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American economist George Akerlof received the Bank of Sweden Prize in Economic Sciences in Memory of Alfred Nobel in 2001. He was awarded this prize jointly with economists Michael Spence and Joseph Stiglitz, for their work on asymmetric information—a situation in which agents in a market have differing levels of information (e.g., regarding the quality of a product). In his seminal paper “The Market for ‘Lemons’: Quality Uncertainty and the Market Mechanism” (1970), Akerlof demonstrates how asymmetric information is persistent in the market for used cars. In the simplest example, there are two types of cars: a high-quality car with price CH and a “lemon,” or defective car, with price CL. Only the seller is aware of the type of car being sold, whereas the consumer faces significant uncertainty about the quality of the purchase. Given that the probability of receiving a car of high quality is q, where 0 < q < 1, and low quality is 1 – q, the buyer will only be willing to pay the expected value of the car, or q · CH + (1 – q) · CL. As a result, lemons will drive owners of high-quality cars, who have little incentive to sell at the average price, out of the market. Akerlof also suggests that institutions, such as warranties and chain brands, may help circumvent the problem of asymmetric information. Despite critical acclaim for this work, some researchers have criticized Akerlof’s theoretical model for its failure to explain observed empirical patterns.
Akerlof has also made significant contributions to the understanding of efficiency wages—that is, wages set above the market-clearing wage as a way to induce worker efficiency and productivity. In 1967 Akerlof spent a year at the Indian Statistical Institute in New Delhi as a visiting professor. He describes what he learned in India during that time as “the keystone for [my] later contributions to the development of an efficiency wage theory” (2001). Almost twenty years after his return from India, he published “Efficiency Wage Models of the Labor Market” (1986), written with his wife, economist Janet Yellen. This paper explains the motivation behind efficiency wages, which are an oft-cited theoretical explanation for market failures resulting in involuntary unemployment. Akerlof and Yellen show that firms pay efficiency wages because they minimize the labor cost per efficiency unit.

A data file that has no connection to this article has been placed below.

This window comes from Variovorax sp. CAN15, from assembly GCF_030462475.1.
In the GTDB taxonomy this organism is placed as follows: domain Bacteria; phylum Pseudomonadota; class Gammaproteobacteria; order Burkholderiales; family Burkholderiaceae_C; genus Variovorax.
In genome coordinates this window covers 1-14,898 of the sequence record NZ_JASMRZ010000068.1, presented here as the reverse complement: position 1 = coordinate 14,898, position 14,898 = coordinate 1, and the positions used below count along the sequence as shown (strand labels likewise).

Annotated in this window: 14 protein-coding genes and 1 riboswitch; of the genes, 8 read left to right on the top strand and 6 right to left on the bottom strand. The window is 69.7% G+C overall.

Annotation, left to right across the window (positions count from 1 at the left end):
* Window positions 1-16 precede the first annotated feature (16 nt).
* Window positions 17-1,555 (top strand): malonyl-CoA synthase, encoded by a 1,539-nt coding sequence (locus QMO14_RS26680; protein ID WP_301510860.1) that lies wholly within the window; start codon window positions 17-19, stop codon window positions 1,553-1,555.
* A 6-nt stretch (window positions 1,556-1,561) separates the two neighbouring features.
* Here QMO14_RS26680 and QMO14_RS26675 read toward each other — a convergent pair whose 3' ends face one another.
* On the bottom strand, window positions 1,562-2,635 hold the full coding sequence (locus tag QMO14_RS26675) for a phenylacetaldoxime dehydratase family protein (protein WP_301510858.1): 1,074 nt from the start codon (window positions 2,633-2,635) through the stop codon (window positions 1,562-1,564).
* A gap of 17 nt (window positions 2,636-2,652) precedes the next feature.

Akerlof was born on June 17, 1940, in New Haven, Connecticut. He attended high school at the Lawrenceville School in Princeton, New Jersey, and in 1958 entered Yale University, where he earned his BA degree. He later attended the Massachusetts Institute of Technology, from which he received a PhD in economics in 1966. He has been a visiting professor at the Indian Statistical Institute (1967–1968) and the Cassel Professor of Money and Banking at the London School of Economics (1978–1980), and has also served as senior economist at the Council of Economic Advisers (1973–1974). Akerlof is currently Koshland Professor of Economics at the University of California, Berkeley.
- Akerlof, George A. 1970. The Market for “Lemons”: Quality Uncertainty and the Market Mechanism. Quarterly Journal of Economics 84 (3): 488–500.
- Akerlof, George A. 2001. Autobiography. The Nobel Foundation. http://nobelprize.org/nobel_prizes/economics/ laureates/2001/akerlof-autobio.html.
- Akerlof, George A. Curriculum Vitae. University of California, Berkeley Economics Department. http://elsa.berkeley.edu/ ~akerlof/docs/cv.pdf.
- Akerlof, George A., and Janet L. Yellen, eds. 1986. Efficiency Wage Models of the Labor Market. Cambridge, U.K., and New York: Cambridge University Press.
- Yellen, Janet L. 1984. Efficiency Wage Models of Unemployment. American Economic Review 74 (2): 200–205.
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